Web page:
ST. LOUIS – November is National Adoption Month and it's Thanksgiving weekend. This year, many families are thankful Missouri has lifted critical privacy restrictions. In years past, adoption records were automatically sealed to protect privacy but after searching for decades, 48-year-old Tamara Baxter is happy that things are changing.
“I have a lot to be thankful for. I’ve met some of my family, and I believe that it's a blessing,” says Tamara.
Tamara Baxter was adopted by Margaret and Hudson Baxter when she was four-weeks-old. The record was sealed, concealing the names of her birth parents.
“Every time I asked for a birth certificate, it was the official one that I got after I was adopted,” says Tamara.
This year Missouri law changed, allowing adoptees and birth parents access to the adoptees original birth certificate. Tamara is grateful for the support of advocates like Annette Driver and the bill's sponsor, Rep. Donald Phillips. Now the door was wide open. That’s when she found out Pamela Weems was her biological mother.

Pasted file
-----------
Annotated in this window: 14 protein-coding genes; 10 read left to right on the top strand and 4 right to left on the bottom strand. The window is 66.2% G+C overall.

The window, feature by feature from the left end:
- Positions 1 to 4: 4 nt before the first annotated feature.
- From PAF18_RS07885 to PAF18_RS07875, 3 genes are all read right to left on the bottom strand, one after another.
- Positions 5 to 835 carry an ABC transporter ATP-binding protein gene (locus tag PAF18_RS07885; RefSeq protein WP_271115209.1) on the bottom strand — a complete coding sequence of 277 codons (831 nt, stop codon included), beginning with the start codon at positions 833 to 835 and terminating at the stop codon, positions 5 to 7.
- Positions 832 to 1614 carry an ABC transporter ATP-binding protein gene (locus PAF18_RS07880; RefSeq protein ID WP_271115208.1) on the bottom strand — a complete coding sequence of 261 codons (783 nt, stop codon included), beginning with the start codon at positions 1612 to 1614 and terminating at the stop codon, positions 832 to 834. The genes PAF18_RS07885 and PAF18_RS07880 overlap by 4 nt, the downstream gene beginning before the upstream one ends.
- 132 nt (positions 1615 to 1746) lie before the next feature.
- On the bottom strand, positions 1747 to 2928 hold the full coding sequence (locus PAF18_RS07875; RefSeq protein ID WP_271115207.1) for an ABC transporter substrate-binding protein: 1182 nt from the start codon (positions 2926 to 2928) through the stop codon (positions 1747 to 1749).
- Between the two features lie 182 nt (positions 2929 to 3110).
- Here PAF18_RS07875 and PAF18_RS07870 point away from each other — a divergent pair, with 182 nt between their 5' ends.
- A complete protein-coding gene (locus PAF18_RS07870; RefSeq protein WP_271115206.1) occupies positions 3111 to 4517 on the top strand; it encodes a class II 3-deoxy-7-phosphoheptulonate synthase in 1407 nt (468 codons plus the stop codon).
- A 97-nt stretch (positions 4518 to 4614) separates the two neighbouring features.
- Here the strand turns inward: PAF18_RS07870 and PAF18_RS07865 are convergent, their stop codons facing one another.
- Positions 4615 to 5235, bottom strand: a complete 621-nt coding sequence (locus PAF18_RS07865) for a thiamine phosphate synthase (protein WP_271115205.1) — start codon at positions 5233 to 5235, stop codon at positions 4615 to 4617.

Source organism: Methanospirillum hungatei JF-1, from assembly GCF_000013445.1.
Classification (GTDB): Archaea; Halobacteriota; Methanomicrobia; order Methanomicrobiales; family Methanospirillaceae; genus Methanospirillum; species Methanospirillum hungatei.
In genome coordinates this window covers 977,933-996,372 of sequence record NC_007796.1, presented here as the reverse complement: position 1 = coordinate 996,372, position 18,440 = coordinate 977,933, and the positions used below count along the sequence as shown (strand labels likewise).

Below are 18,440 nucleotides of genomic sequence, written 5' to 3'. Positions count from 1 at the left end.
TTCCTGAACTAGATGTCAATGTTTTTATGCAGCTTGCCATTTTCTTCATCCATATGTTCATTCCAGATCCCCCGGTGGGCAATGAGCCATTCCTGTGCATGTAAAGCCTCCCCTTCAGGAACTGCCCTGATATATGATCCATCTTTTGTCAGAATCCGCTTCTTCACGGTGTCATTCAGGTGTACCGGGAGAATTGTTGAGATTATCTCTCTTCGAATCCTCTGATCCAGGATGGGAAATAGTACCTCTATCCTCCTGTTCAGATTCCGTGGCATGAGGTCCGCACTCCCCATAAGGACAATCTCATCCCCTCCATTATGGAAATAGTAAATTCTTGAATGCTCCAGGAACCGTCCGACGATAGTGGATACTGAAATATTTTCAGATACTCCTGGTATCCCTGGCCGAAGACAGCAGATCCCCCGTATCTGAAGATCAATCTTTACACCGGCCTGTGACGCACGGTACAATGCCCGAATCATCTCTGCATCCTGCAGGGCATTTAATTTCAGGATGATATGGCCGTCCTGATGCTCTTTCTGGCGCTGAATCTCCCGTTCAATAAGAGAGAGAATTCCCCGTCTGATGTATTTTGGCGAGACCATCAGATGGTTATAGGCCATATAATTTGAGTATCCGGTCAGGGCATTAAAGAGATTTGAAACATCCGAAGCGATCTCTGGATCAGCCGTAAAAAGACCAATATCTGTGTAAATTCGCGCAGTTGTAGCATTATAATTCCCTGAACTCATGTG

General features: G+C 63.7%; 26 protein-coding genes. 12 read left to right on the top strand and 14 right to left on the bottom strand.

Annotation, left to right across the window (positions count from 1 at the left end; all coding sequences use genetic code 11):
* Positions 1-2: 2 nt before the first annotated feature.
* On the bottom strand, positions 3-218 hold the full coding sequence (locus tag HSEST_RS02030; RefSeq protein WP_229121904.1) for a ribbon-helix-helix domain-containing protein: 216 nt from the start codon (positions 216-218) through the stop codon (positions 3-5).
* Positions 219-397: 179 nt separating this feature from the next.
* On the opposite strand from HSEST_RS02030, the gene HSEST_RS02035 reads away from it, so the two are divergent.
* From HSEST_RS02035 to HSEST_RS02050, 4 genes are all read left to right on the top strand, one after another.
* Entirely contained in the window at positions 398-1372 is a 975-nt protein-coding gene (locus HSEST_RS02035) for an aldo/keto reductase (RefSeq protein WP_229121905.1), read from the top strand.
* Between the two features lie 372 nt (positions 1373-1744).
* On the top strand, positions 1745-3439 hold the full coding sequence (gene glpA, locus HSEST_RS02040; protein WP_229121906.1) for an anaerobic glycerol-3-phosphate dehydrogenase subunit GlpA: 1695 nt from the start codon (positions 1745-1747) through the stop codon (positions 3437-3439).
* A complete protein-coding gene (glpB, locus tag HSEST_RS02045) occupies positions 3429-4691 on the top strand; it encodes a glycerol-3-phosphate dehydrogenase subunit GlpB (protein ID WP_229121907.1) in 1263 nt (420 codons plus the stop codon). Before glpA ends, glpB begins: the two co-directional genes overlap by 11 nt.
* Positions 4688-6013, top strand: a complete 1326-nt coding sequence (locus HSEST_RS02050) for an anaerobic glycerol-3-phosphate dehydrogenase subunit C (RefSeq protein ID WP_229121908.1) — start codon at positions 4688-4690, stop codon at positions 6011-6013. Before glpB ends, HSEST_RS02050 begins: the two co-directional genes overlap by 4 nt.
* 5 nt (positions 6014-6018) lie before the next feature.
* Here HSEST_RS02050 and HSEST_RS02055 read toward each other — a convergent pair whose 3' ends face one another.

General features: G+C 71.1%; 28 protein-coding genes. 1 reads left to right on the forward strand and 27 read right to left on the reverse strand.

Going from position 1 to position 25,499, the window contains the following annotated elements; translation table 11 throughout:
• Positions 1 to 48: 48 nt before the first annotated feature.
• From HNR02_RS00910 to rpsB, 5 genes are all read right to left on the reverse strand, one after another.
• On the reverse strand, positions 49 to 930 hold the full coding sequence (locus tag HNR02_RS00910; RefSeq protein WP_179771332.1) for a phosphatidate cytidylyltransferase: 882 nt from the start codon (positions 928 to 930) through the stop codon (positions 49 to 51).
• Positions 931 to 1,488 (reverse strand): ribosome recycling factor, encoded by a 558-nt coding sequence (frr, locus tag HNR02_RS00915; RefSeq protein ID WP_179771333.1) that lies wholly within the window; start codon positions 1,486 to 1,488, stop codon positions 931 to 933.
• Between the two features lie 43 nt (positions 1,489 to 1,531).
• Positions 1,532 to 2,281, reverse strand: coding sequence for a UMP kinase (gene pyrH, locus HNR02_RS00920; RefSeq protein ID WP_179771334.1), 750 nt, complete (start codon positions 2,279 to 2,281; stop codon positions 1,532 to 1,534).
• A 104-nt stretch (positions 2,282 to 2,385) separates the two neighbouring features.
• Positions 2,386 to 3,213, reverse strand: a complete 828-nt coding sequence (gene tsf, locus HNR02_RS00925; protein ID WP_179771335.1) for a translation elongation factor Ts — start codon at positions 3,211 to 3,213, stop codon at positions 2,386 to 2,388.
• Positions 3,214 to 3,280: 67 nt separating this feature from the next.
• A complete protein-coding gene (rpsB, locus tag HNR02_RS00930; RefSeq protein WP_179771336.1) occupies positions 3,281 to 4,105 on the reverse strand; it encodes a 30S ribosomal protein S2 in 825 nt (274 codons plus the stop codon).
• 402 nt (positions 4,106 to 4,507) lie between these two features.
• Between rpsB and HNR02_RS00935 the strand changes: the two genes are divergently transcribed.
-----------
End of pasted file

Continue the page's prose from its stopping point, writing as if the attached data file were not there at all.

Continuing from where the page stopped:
Tamara needed the information because of health issues. She has multiple sclerosis.
“My whole thing with starting off this search was to find my biological family, and find out their medical history,” says Tamara.
Her adoptive mother encouraged her search. With a name and lots of sketchy contacts, she received a hopeful response from her biological siblings. Her sister, Alois Bell, was anxious to talk with Tamara.
“When I pulled up her picture I said, ‘Oh my God, she looks just like mom.’ And I inboxed her and said, ‘Yes, you are our sister call me now,’” says Alois.
Alois Bell says their mother told them about a sibling given up for adoption. Once connected, Tamara found out she is the oldest of nine children. Their mother passed away in 2016, two months after the bill was signed into law.
“It was love at first sight, because it was a part of us, like the missing piece. We are complete as a family now,” says Alois.
Margaret Baxter is very pleased that her daughter has found her biological family.
“It’s been a really exciting thing and what I’m thankful for, she has found them and it’s making her happy. And it makes me happy cause she’s happy,” says Margaret.
You'll find extensive information online for adoptees looking for original birth certificates at the Bureau of Vital Records with the Missouri Department of Health and Senior Services in Jefferson City. The phone number is 573-751-6387.